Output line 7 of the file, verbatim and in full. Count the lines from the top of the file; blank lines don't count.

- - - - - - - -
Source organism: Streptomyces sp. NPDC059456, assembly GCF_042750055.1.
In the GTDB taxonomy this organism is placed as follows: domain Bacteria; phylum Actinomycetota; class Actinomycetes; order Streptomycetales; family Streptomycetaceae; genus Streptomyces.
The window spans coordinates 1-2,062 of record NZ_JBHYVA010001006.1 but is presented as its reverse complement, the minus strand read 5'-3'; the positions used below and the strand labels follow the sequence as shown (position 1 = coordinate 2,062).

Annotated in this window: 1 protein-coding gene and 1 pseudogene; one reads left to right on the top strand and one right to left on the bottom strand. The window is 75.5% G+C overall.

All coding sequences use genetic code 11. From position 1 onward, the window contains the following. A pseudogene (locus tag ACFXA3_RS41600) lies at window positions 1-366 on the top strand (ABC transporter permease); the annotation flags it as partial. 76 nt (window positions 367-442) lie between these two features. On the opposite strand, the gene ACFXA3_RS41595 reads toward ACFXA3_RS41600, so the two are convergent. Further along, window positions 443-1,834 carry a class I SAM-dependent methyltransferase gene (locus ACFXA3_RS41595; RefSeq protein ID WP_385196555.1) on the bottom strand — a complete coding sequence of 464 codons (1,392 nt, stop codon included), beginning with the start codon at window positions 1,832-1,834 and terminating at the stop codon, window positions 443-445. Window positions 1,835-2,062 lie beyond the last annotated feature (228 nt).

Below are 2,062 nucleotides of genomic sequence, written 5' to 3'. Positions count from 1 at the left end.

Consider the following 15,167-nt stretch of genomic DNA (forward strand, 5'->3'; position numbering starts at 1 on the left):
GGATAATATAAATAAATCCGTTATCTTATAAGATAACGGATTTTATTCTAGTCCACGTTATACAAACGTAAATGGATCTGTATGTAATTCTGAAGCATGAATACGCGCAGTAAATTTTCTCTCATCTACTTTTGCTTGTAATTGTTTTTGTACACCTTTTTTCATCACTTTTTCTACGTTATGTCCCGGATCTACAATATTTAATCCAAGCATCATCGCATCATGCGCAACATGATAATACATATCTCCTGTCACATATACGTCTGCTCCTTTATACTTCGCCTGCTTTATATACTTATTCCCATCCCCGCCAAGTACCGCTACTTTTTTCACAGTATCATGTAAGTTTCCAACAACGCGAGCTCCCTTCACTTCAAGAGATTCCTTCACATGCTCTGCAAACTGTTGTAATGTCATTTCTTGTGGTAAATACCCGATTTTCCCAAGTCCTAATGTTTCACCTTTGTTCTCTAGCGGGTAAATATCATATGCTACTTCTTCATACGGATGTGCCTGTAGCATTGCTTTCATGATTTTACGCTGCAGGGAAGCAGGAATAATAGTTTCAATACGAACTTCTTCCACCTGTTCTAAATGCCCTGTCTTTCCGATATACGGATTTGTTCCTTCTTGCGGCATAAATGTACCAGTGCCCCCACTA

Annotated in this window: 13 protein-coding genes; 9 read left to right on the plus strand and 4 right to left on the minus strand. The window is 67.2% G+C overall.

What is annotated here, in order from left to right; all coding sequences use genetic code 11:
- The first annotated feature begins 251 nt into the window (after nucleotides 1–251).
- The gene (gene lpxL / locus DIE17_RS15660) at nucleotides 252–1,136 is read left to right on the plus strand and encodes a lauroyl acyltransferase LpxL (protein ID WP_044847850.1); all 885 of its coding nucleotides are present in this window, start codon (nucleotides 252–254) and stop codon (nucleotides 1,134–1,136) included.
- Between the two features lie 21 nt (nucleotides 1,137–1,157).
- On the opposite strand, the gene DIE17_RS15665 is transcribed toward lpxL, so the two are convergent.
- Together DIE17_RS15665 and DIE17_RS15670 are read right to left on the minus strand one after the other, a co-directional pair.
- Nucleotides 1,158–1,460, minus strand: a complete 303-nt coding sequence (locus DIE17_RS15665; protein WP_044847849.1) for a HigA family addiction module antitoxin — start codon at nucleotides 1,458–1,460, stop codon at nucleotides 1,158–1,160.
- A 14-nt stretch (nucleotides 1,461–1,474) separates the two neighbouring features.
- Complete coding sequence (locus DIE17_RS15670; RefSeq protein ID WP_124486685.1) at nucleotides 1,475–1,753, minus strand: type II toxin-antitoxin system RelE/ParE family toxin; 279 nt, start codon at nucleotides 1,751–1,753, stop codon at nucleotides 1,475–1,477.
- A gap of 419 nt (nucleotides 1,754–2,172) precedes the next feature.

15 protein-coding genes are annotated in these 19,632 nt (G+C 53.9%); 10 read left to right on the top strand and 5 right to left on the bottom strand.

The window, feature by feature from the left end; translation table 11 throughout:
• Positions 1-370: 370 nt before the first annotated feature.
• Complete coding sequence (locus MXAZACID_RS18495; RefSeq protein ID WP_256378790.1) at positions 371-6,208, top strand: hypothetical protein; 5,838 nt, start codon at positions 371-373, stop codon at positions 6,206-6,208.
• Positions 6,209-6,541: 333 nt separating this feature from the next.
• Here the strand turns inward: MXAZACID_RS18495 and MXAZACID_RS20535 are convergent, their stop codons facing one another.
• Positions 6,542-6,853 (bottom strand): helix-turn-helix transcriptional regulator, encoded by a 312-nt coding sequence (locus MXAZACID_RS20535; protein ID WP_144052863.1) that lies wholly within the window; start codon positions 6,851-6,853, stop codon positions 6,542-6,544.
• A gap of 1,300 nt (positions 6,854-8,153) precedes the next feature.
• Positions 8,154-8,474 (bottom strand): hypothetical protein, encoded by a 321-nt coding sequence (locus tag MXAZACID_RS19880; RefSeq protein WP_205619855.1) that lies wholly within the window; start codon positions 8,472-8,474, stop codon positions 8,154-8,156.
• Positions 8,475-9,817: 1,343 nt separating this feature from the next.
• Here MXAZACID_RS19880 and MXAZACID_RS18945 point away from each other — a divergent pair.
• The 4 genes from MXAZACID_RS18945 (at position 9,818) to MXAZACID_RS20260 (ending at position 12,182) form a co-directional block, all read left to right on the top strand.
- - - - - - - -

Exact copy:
Consider the following 15,167-nt stretch of genomic DNA (forward strand, 5'->3'; position numbering starts at 1 on the left):